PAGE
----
MSF Dr.  René Kabera. Photo: MSF

The second-largest parasitic killer in the world, after malaria, kala azar remains one of the world’s most neglected diseases

Deep in the Sudd swampland of South Sudan is the remote town of Old Fangak. It is isolated, totally cut from the rest of the region due to a lack of roads. The only way to get there is by boat along the Bahr-ez-Zeraf river, or by air.  

When Rwandan Dr René Kabera arrived there in June to take up the post of Medical Team Leader at the Doctors Without Borders (MSF) hospital in town, he found the needs much greater than he expected.

“There was just one doctor at the hospital when I arrived, so instead of just doing my office work, I went to join the team at the hospital, did rounds and handled emergencies and everything – including usual team leader responsibilities,” he says.

In this almost forgotten part of South Sudan, MSF has since 2014 supported the meagre local health system with secondary level healthcare, including inpatient and outpatient care, an emergency room, ante-natal services and a boat ambulance to reach people isolated in surrounding villages.

“We can’t just be at the hospital waiting for the patients to get sick. We have to get a team in the community to go to find the patients,” René explains. “Especially to treat those with kala azar. This disease is spreading and these areas don’t have roads.”

Second-largest parasitic killer

Kala azar is a tropical, parasitic disease transmitted through bites from certain types of sandfly. It is endemic to 76 countries around the world, with 90% of cases occurring in Bangladesh, India, Brazil, Ethiopia, Sudan and South Sudan.

The disease, although preventable, is deadly if left untreated. It is the second-largest parasitic killer in the world, after malaria, resulting in some 200,000-400,000 deaths annually. But most people still don’t know it exists.

“Kala azar is a huge killer. But we don’t have the kind of awareness or advocacy around it as we do around malaria,” René says. “We don’t see people doing research or publications, or putting in extra funds – all these things that we see around HIV and malaria. For me this is a sign that it really is a forgotten disease.”


Kala azar sufferer Ruai Puot Malow at a Doctors Without Borders hospital in South Sudan. Photo: Karel Prinsloo

A family physician from Rwanda, René has worked with MSF since 2014, seeing many patients with malaria and malnutrition. Working in Fangak was his first experience with treating kala azar, when the county faced an outbreak in August.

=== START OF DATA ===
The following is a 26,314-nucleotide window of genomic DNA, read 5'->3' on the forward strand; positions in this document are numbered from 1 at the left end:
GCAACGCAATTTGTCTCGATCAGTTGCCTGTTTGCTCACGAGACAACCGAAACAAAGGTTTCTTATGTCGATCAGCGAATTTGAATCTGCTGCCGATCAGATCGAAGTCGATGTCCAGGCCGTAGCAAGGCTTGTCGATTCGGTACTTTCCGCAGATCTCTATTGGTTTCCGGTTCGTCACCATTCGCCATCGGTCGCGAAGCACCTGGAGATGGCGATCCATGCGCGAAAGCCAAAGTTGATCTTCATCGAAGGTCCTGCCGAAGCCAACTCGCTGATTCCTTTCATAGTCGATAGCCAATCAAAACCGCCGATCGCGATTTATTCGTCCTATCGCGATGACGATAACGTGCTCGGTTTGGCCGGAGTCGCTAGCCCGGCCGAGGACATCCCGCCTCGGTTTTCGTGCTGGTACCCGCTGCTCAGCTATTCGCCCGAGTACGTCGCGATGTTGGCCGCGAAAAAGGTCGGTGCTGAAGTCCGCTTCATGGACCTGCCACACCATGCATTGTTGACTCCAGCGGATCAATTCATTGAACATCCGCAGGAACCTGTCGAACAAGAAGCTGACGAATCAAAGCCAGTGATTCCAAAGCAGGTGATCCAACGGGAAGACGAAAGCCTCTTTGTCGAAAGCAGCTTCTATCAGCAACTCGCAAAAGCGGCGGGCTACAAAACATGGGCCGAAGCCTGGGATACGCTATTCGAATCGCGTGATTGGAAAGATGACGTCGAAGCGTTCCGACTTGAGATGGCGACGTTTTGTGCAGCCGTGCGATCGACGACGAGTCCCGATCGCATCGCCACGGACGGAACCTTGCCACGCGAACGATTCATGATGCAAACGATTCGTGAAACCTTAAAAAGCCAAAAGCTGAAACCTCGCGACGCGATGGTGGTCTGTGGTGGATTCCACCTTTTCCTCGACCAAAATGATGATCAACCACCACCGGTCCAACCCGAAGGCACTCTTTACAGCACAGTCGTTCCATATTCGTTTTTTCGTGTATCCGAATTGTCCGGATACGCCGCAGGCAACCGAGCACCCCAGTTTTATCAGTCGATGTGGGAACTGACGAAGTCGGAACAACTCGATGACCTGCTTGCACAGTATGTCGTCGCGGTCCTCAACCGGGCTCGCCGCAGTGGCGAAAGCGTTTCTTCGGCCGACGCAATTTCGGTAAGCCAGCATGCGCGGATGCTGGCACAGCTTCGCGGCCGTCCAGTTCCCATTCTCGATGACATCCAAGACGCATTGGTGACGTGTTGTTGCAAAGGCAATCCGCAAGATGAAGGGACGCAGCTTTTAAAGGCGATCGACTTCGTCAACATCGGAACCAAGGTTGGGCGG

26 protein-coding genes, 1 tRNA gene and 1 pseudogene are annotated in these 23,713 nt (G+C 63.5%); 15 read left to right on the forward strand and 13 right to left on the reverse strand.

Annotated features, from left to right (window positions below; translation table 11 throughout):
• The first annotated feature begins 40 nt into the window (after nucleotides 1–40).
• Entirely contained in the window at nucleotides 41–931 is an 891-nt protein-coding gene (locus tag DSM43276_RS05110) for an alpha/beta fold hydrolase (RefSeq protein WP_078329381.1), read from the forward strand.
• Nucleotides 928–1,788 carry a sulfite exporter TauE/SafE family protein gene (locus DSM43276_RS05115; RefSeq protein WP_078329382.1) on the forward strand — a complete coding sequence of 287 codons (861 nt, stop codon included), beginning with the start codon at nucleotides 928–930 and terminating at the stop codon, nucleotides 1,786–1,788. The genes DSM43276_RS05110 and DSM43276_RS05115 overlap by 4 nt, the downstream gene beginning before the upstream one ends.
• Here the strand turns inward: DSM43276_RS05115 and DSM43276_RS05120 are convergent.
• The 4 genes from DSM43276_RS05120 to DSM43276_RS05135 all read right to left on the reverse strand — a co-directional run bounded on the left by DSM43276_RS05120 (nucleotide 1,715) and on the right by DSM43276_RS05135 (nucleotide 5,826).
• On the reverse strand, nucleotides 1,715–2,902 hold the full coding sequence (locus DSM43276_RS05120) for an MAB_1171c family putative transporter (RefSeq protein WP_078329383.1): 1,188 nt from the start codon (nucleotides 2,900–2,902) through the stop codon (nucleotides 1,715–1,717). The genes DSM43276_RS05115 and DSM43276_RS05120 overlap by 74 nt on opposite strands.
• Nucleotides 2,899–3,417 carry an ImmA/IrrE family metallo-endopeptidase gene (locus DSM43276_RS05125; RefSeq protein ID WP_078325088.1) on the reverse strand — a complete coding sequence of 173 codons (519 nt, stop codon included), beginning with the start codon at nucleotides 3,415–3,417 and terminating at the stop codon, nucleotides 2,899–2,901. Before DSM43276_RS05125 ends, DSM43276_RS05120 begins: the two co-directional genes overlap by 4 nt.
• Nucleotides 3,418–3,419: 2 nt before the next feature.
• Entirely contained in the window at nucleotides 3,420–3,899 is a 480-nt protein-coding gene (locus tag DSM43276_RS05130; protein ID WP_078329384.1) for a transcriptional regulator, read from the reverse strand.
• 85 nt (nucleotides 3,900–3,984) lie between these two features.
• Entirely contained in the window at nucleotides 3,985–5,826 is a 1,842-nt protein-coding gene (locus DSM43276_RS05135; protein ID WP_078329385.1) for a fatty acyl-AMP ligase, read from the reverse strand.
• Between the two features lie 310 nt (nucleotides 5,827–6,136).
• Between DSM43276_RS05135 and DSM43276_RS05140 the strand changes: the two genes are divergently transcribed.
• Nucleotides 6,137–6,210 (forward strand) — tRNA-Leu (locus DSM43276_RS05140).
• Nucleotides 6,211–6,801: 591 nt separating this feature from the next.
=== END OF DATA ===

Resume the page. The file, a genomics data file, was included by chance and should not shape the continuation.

‘Alarming’ situation

MSF doctors saw more than 60 kala azar patients in the hospital per week. “This situation was alarming,” René says.

The worst-affected were children under-five year’s old.

“The kids were coming in with complications. I had one patient who was just 8 months old. She came in with severe acute malnutrition, but we found out she also had malaria and severe kala azar. Everyone was saying this child will die. But we put a lot of effort in with medicines and treatment. Eventually, after almost 15 days we saw an improvement, and she was discharged after a month.”


Nyathak Yien a kala azar patient at the MSF hospital in South Sudan. Photo: Karel Prinsloo

René gained a lot during his time treating kala azar patients in South Sudan. But he feels there is much more that needs to be done to combat this disease, especially in Africa where the best available treatment is still a combination of pentavalent antimonials and paromomycin, which is toxic and requires a number of painful injections.

“As a health professional, I learnt a lot from treating kala azar. It is a very demanding disease, and a huge disease to deal with. It includes long treatment, and severe cases, so you have to be passionate about the work,” he says.

“But it is a preventable disease,” he adds. “Because we know how it is disseminated and the species of flies causing the disease. So there are things that can be done. The drugs are very complicated now – we use injections. They need to research this and move forward, to find more suitable treatment, especially for remote areas.”

Find out more about MSF's work in South Sudan.